Isolation, as you’ve likely discovered thanks to the COVID-19 quarantine, is pretty challenging. Holing up alone, or even with a few of your favorite people, can be draining for even the most introverted among us.
Which is why people have been flocking in droves to online, in-person social gatherings. Virtual happy hours, book clubs, and trivia nights have suddenly exploded in popularity.
A variety of free applications are helping us stay connected throughout the pandemic lockdown. (Honestly, thank goodness this thing happened in 2020… as opposed to 1985.)
But which apps work best for keeping in touch with family and other uses? Here’s a rundown.
7 Free Services for Keeping in Touch During COVID-19
Whether you’re looking to recreate your weekend brunch experience, join a book club, or just expand your binge-watching party, here are some of the best free services to help you stay connected.
This is the one that’s gotten all the press. When the country went into lockdown in early spring, folks have been using Zoom for work meetings, happy hours — even recreating Hamilton.
To be sure, Zoom has a lot of positives. The free version allows you to host up to 100 participants for unlimited one-on-one meetings of up to 40 minutes. The interface is pretty easy to understand, and it’s compatible across devices, though most commonly used in browser mode.
However, Zoom could be described as, well, vanilla. There aren’t many additional features that make it particularly attractive for fun, personal uses. But it’s a good starting point for just about any virtual group gathering.
Best for: Work meetings, webinars and general personal use.
Insider tip: You can easily start or stop your video or microphone at any point during the call if you need a break from being on-screen. In the web browser mode, the toggles are in the lower left corner of your screen.
If you’re an Apple user, chances are you’re already familiar with this one-on-one video conference application. Although it’s most commonly associated with the iPhone, it can also be used on an iPad or iPod Touch.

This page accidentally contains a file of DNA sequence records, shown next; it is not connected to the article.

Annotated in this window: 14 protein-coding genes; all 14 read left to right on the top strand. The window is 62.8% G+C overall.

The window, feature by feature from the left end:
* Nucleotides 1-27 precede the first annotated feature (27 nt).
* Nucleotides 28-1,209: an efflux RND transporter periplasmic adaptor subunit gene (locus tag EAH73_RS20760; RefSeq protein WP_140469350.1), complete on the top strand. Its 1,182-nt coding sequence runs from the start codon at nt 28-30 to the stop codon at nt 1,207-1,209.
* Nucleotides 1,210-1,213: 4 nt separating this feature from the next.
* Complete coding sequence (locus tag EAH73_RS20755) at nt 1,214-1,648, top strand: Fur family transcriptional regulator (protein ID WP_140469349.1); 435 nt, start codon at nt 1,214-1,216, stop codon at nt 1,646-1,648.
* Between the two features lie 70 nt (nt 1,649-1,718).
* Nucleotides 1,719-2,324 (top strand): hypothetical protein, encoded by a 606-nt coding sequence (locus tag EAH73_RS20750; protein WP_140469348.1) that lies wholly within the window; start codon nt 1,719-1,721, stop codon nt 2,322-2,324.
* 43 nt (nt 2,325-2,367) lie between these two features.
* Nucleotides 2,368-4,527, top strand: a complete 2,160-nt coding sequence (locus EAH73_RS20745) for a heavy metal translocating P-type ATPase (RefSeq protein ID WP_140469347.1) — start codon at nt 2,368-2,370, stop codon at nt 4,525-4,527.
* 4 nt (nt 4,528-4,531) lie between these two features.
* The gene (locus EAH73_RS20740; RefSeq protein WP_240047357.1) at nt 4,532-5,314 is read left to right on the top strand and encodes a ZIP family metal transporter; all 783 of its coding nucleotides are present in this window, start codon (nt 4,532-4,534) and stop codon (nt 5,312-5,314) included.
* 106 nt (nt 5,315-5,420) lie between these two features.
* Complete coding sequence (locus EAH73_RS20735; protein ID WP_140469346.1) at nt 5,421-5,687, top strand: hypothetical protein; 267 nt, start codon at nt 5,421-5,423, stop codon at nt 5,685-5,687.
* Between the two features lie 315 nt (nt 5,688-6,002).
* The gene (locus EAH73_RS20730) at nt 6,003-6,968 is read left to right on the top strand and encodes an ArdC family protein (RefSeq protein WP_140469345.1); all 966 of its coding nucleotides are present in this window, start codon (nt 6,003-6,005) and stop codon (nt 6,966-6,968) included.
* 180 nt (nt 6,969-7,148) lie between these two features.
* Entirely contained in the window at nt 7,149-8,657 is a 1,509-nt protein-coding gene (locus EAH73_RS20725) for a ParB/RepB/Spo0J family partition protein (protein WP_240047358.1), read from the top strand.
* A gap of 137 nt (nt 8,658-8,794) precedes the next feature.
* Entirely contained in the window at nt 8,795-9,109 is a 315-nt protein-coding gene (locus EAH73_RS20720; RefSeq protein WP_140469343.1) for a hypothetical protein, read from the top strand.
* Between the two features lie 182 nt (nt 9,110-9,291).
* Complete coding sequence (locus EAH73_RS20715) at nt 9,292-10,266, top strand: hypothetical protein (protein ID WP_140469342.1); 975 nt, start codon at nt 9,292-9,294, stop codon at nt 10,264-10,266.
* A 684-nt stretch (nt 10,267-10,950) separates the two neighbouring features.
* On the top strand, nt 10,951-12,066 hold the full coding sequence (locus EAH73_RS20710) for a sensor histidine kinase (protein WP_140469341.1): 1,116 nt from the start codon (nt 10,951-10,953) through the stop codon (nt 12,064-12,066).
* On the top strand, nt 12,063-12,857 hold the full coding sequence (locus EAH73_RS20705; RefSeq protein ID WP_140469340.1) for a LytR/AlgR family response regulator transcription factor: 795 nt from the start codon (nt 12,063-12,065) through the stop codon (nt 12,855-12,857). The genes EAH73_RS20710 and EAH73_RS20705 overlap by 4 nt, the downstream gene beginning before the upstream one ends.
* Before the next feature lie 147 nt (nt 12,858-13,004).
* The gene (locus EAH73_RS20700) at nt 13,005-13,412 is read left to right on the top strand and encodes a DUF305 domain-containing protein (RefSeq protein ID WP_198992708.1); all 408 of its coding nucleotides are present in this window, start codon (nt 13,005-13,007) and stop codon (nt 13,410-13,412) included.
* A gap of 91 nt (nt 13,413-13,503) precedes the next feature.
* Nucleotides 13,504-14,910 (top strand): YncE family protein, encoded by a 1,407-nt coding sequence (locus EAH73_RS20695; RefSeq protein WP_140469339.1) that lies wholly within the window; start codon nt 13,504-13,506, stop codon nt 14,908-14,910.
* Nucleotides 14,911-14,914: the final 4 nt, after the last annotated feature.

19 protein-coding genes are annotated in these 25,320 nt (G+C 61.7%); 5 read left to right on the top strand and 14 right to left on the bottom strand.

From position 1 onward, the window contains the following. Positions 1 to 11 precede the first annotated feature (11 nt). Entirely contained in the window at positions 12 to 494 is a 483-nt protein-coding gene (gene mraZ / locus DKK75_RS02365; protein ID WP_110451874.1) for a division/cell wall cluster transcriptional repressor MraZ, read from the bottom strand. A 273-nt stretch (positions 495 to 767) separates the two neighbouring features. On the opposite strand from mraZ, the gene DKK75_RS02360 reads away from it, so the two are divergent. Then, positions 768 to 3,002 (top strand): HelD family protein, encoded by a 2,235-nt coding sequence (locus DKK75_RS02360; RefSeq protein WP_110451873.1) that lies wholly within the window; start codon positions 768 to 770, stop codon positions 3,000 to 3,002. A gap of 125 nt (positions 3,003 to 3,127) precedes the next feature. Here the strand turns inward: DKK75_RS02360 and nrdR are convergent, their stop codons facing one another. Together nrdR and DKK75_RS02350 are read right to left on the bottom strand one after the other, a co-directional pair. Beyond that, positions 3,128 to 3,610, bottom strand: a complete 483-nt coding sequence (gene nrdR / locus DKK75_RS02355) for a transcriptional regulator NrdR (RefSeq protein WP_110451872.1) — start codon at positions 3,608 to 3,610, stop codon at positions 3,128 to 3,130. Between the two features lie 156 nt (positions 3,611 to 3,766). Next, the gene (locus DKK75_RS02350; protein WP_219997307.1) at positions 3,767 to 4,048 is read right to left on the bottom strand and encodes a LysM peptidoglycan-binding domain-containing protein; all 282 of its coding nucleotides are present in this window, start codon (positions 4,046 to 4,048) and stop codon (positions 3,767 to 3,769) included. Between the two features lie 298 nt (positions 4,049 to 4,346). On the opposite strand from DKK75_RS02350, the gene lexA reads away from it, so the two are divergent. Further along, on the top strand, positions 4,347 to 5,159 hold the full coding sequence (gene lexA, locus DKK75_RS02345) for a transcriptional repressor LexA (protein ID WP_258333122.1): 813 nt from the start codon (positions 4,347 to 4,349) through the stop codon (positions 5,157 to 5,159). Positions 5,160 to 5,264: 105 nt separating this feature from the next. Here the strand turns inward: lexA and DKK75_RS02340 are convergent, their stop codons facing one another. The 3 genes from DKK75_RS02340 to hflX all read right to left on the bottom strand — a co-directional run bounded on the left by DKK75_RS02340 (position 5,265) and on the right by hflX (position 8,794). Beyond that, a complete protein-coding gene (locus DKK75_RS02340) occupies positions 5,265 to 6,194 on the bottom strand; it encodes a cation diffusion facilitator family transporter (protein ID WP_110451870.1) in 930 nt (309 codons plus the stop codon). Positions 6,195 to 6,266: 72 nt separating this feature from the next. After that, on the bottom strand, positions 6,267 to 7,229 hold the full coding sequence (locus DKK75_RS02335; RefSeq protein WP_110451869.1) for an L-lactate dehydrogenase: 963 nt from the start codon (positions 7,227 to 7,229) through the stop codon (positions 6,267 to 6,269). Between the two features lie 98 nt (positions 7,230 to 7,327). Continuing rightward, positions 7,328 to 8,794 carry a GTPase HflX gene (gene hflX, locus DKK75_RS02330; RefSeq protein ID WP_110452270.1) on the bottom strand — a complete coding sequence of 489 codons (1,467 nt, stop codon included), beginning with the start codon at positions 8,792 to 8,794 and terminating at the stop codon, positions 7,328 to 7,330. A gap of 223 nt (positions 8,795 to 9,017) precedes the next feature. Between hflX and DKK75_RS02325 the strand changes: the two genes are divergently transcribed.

We like FaceTime for its clean interface and ease of use. But it’s definitely best used for one-on-one conversations; crowding the family in front of a cell phone camera isn’t easy. (Obviously, Android users need not apply.)
Best for: One-on-one conversations between Apple users.
Insider tip: If you’re using iOS version 12.1.4 or later, or iPadOS, you can capture still shots from your video call by tapping the shutter button.
Android users have been a little bit salty about the FaceTime thing for as long as we’ve had to communicate with Apple-using friends.
Fortunately, Google launched its own counterpart: Duo. And unlike FaceTime, Duo allows people to connect across devices and platforms, so you can download and use the app whether you’re team Android or team Apple. While it does support group calls of up to 12 people, we still think it’s best utilized for tete-a-tete meetings.
Best for: One-on-one conversations between users of Apple or Android.
Insider tip: Scheduling issues keeping you from connecting in real time? You can leave video messages with fun effects and filters — a major upgrade from voicemail.
4. Facebook Messenger Video
Because of COVID-19, Facebook went from a meaningless time sink to an actual lifeline for many of us — and its popular messenger feature has video conferencing as an option.